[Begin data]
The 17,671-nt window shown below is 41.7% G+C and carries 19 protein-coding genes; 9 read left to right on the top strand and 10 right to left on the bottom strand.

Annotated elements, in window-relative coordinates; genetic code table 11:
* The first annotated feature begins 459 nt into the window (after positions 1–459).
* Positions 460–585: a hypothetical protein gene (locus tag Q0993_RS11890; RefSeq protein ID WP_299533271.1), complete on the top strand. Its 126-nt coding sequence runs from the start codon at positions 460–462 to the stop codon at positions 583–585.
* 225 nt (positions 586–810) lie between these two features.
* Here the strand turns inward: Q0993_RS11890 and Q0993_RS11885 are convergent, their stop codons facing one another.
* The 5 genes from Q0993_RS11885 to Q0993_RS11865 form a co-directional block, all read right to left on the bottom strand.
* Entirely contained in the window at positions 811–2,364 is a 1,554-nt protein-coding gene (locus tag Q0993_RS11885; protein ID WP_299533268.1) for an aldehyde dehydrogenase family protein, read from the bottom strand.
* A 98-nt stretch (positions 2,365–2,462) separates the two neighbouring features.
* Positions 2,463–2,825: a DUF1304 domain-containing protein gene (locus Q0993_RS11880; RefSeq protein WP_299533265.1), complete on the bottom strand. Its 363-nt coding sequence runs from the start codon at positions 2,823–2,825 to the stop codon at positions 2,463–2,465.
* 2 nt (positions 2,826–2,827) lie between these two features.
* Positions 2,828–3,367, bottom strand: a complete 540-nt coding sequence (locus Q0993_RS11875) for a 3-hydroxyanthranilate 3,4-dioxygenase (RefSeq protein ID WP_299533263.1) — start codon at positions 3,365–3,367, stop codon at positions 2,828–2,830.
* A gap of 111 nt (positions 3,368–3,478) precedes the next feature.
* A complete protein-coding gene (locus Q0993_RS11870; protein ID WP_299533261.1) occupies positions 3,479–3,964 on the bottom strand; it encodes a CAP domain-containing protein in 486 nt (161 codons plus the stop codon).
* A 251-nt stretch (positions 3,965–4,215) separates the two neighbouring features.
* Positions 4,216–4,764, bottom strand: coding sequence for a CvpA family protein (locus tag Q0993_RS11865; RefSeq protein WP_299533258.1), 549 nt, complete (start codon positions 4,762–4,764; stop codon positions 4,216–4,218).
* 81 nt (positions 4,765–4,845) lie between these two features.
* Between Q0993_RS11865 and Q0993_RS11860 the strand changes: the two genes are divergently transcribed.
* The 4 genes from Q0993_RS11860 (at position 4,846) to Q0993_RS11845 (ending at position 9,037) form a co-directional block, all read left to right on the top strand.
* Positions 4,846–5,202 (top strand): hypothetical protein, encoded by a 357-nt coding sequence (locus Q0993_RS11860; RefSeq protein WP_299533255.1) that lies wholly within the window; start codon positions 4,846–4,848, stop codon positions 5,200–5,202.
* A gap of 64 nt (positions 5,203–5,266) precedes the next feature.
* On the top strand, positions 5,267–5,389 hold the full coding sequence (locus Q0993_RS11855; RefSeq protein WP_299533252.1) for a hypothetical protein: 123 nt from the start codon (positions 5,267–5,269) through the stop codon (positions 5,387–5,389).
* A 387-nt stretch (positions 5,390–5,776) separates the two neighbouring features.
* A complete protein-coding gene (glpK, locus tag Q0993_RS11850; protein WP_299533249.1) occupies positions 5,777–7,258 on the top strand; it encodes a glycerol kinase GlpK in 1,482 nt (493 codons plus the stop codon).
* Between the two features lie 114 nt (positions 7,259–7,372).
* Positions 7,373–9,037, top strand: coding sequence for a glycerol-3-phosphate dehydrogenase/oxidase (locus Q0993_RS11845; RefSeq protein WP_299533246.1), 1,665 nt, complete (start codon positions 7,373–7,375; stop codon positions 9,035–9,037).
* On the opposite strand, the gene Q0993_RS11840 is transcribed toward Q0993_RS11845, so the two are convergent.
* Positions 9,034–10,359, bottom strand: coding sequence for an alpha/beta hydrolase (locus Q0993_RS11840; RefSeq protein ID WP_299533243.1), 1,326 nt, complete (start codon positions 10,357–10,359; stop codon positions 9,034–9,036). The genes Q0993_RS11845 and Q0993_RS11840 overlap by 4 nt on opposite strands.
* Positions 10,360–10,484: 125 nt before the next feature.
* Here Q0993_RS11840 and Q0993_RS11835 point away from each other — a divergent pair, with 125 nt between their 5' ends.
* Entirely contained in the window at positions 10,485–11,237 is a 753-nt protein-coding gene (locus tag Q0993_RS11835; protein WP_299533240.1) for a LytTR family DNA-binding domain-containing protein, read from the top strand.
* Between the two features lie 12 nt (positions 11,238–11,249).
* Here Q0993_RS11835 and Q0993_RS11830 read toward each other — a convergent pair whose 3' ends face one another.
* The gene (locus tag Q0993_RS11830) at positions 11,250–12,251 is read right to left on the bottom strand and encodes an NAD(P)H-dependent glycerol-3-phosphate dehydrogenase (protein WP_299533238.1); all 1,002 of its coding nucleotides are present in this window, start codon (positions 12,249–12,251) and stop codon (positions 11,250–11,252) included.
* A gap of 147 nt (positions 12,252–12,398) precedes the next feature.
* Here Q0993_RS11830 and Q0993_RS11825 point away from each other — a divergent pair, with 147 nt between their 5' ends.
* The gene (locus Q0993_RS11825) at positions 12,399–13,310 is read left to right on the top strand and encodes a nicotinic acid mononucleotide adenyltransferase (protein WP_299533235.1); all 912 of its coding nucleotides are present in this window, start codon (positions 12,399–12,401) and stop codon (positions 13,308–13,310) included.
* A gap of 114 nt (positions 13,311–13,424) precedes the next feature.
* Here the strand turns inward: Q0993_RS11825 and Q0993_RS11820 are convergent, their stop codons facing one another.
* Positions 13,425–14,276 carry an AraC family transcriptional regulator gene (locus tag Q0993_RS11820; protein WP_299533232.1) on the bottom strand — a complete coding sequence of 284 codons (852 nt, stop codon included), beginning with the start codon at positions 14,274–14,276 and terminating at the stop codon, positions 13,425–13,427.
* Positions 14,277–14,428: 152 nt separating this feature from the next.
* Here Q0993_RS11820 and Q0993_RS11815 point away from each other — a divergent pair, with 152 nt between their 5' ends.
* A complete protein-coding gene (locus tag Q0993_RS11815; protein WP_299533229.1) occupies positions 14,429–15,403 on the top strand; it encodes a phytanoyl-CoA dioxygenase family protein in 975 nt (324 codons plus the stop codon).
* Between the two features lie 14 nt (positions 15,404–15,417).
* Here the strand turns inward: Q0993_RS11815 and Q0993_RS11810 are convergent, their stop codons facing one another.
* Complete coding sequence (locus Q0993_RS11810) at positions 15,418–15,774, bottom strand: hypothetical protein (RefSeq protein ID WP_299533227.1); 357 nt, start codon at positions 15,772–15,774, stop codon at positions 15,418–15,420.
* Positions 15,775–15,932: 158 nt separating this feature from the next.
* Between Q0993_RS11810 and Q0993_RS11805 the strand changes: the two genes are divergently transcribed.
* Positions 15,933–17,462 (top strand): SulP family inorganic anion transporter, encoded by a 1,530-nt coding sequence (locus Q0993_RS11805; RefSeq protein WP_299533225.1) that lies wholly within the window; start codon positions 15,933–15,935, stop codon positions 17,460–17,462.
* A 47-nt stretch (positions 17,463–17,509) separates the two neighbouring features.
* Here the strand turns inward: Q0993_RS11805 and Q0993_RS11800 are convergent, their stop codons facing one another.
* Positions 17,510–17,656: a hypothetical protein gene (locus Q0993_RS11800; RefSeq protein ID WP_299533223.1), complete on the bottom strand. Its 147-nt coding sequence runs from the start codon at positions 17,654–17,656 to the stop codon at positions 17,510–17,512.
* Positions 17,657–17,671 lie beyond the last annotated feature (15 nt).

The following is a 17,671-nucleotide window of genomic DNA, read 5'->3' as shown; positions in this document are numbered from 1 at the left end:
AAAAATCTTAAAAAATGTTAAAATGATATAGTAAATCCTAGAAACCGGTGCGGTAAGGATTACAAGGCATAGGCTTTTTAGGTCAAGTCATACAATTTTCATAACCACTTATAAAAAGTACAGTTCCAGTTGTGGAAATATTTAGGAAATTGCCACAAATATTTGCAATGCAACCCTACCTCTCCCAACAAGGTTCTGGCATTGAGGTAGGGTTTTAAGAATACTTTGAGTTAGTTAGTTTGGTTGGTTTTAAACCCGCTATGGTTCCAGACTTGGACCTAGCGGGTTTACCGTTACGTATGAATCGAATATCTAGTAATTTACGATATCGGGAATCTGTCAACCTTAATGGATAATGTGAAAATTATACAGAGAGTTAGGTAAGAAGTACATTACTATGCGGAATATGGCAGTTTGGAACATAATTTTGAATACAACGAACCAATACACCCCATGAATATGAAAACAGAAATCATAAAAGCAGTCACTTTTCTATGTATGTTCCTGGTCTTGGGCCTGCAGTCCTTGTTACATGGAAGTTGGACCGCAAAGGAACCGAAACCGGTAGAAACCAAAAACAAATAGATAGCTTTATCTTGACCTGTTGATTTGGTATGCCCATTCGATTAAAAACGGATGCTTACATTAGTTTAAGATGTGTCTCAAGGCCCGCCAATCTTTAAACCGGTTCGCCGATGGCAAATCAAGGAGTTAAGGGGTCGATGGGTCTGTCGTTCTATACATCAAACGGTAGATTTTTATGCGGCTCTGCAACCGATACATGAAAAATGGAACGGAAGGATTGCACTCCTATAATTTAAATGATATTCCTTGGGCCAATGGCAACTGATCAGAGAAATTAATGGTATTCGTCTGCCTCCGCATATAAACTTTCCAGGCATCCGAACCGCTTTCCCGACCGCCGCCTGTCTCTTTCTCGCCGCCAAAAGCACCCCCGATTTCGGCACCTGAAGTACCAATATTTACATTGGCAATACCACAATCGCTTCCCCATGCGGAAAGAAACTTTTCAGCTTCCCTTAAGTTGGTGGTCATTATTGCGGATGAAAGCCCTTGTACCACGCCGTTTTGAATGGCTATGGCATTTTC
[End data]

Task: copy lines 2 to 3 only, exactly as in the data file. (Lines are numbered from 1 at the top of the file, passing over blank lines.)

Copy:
Annotated elements, in window-relative coordinates; genetic code table 11:
* The first annotated feature begins 459 nt into the window (after positions 1–459).